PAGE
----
It must be the future because your cereal box is also an augmented-reality drum machine or synth. We talked to the creative team about the project, plus the full-featured “pro” models.

Creative agency Anomaly designed this music-making campaign for General Mills’ Reese’s Puffs cereal. (Yeah, that’s a thing.)

For consumers, there are boxes. A limited run of Reese’s Puffs cereal boxes will transform into one of three instruments when you point your phone camera at it, through the magic of augmented reality:

  • Creamy Lead Synth
  • Chocolatey Bass Synth
  • Crunchy Drum Machine

All the details there are at the puffsFX site – you can also use a desktop browser by giving it camera access:

The one creation here that really caught my eye is an exclusive physical edition, dubbed the RP-PRO. It has a cereal box body, but you get physical pots, keys, and other details that look like the cereal puffs and candy. It actually tops some of the faked synth mock-ups we’ve been checking out lately.

Creative Director Brian Moore tells us more about the features of these, which will be sent out to artists, plus the rest of the project.

Ideal for when you get the munchies in the studio or the backstage is not well stocked? All photos courtesy Reese’s/Anomaly. And yeah, I wasn’t sure, but it seems you can make cereal come out of the PRO version, too.

CDM: Who worked on this project – both the augmented reality and physical-instrument projects?

The General Mills team together with Anomaly LA and DeepLocal out of Pittsburgh brought both the pro and the fx boxes to life. We also had the pleasure of working with Plan8 [music and sound branding and interaction agency] to create the sound synthesis themselves. A truly great experience getting to work with such a fantastic team.

What about those Pro editions; what capabilities will they include?

The RP-PRO is very exciting. They’re full-fledged all-in-one grooveboxes worthy of a place in any studio. It’s got Reese’s Puffs molded keys, a 6 piece drum pad, up to 64 step sequencer, and all the fx knobs are modeled after Reese’s Peanut butter cups themselves. Oh, and a domed screen to bring the music to life visually.

So you’ll actually be able to make music with these? What sort of features are we talking here – both for the AR and the Pro versions?

There are three FX boxes on shelves, The Crunchy drum machine, the Chocolatey lead synth, and the Creamy bass synth. You can use one or can combine all three in the puffsFX app to create a full track.Each one has five different sound packs as well ranging from the Boom-Bap 90s style, to synth wave, to deep house, to 8-bit, to even sounds based on things around the breakfast table. They grid is a 16 step sequencer, familiar to anyone who’s been around music but also easy to pick up for anyone who hasn’t. All you need is your phone, the box, and a few puffs to make music.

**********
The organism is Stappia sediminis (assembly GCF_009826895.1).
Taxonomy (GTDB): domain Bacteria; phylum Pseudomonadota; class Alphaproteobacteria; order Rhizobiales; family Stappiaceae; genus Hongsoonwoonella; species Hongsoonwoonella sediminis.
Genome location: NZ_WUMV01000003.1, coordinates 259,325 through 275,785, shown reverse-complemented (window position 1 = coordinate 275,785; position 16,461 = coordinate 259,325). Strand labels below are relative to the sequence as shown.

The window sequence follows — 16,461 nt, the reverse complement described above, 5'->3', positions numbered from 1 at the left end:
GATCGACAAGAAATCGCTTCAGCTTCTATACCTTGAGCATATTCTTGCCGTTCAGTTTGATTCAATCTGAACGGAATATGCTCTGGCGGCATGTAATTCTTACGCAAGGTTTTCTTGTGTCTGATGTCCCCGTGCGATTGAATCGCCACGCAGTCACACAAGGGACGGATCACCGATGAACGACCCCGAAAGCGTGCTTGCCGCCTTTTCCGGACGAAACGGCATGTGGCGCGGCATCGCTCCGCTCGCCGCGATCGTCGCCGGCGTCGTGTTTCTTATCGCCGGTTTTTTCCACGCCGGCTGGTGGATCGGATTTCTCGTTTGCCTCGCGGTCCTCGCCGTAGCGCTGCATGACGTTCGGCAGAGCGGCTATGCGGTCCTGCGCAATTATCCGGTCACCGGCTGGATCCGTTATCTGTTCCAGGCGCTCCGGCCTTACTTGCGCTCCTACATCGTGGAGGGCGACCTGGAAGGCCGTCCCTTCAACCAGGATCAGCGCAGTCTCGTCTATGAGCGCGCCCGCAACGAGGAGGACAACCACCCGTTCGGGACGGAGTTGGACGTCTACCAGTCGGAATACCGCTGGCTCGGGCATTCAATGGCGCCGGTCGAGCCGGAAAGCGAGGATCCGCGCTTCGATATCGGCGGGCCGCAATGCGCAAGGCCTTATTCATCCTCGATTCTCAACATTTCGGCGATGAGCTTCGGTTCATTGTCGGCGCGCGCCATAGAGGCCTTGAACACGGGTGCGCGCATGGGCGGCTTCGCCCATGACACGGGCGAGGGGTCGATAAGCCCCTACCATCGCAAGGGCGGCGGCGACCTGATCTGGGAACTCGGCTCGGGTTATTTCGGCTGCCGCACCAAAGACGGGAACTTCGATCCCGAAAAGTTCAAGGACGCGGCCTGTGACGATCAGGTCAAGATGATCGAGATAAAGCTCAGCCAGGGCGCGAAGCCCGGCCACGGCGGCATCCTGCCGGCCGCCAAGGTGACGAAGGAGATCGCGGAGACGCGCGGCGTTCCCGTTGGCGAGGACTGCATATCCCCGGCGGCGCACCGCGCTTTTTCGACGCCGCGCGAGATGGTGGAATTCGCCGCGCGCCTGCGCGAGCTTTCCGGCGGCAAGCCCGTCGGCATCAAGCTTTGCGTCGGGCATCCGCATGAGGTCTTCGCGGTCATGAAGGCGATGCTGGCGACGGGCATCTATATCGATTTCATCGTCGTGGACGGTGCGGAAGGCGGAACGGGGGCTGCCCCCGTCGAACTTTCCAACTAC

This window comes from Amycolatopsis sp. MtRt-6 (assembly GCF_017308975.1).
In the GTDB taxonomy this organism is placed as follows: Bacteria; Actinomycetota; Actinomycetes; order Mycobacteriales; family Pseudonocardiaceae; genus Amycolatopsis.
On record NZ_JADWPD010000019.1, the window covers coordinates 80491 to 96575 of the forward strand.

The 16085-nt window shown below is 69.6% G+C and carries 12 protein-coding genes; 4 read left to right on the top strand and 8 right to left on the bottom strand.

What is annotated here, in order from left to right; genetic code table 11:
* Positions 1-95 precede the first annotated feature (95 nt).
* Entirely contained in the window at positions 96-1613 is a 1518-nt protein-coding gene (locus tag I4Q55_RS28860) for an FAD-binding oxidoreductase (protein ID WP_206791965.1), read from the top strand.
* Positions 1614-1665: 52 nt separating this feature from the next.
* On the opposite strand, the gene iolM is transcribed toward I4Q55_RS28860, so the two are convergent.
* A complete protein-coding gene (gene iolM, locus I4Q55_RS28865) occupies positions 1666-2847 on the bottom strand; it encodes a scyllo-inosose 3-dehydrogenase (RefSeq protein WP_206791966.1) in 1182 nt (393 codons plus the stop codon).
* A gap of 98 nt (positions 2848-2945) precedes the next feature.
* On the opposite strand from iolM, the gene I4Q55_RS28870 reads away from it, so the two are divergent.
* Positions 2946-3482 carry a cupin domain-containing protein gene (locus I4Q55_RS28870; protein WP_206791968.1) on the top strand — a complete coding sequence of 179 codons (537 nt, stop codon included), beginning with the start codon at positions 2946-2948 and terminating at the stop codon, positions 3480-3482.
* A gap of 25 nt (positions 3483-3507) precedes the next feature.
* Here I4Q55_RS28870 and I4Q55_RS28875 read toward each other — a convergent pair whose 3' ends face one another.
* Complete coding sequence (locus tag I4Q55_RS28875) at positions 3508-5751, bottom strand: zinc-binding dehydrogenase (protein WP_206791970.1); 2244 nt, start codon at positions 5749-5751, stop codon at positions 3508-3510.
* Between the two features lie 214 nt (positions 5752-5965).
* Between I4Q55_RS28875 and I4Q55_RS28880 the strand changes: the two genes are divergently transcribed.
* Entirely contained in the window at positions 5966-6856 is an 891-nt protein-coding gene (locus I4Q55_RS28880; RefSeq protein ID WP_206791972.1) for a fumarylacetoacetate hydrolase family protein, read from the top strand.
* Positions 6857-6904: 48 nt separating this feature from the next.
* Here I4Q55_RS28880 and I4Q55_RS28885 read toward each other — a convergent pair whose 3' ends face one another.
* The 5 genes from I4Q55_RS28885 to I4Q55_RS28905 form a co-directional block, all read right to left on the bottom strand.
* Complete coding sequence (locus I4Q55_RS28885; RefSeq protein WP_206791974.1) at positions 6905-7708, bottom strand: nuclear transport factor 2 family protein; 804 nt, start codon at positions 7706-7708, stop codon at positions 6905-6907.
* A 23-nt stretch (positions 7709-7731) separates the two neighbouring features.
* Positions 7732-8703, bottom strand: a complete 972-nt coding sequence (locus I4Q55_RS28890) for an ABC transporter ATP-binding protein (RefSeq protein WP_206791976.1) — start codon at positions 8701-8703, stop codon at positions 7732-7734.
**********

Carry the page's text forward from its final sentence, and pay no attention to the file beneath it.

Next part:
Then the pro takes all that to the nth degree. We really set out to create something you’d keep plugged into your studio setup. It’s got the same sound packs but amped up a notch. It’s got the step sequencer, the puffs keyboard, the drum pads, a built-in Mic sampler, and all the fx that are standard on any piece of equipment out there, except ours are Reese’s cups. But what those things don’t have is the dome visualizer that brings all of the music synthesis to life visually. It’s a true synth.

RP-PRO, in the studio.

What’s the actual sound generation facility on RP-PRO?

There are different sound sample packs that are built into the actual unit. Full digital synthesis of drums, bass, and lead synths. It has standard FX features, filter, delay, reverb, as well as something we’re calling “mouthfeel” which affects the sound in different ways. The keyboard also functions as a 16-step sequencer with four pages that allows up to 64 steps. There’s also an in menu mixer and onboard mic sampler, to allow you to add some of your own personality.

How did it come about making this musical connection / how did the campaign idea emerge with the client? Was it sort of – let’s do something with the product with music, or was there a more specific gestation?

Reese’s Puffs has been a part of the music scene since the classic “Reese’s Puffs Rap” hit the airwaves years ago. It’s even had a huge resurgence on TikTok this past year. Then they stepped everything up with a Travis Scott collaboration in 2019 and Lil Yacht in 2020. So there’s always an appetite from them to see how we can push the brand into music culture.

On our side we have a lot of music nerds and a few of them thought “What if we turn the back of the box into a synth?” 808s and Moogs are expensive so what if everyone could have the tech for only the price of a cereal box? And really that was it. RP loved it, and then working with DeepLocal it just grew to what it is now. And when we asked them “what if there was a version with buttons?” They were like “Hell yes.” And the RP-PRO was born.

Yeah, about that – whoa.

Playing with your food, on the AR version.

Any sense how these will get used musically, particularly as I understand the pro models are going to some specific individuals? (Hey, if y’all read CDM, shout at us. Have your agent call… my enormous team.)

We have a few partners who have received the pros. They’re being used to create video content, but more importantly it’s there’s to use in their studios to make any music they want.

And then for everyone else, we’ve got a pro surprise planned, but anyone can get their hands on the FX boxes and make music in AR like never before.

Now, disclosure – I did not get one, and this is not a paid spot for the cereal or the agency. But I know a lot of us have been curious ever since this came out. (And we do also like to keep tabs on how creative music tech is being used out in the world of marketing, so if this spurs ideas – go for it.)

Will be watching for what folks do with it.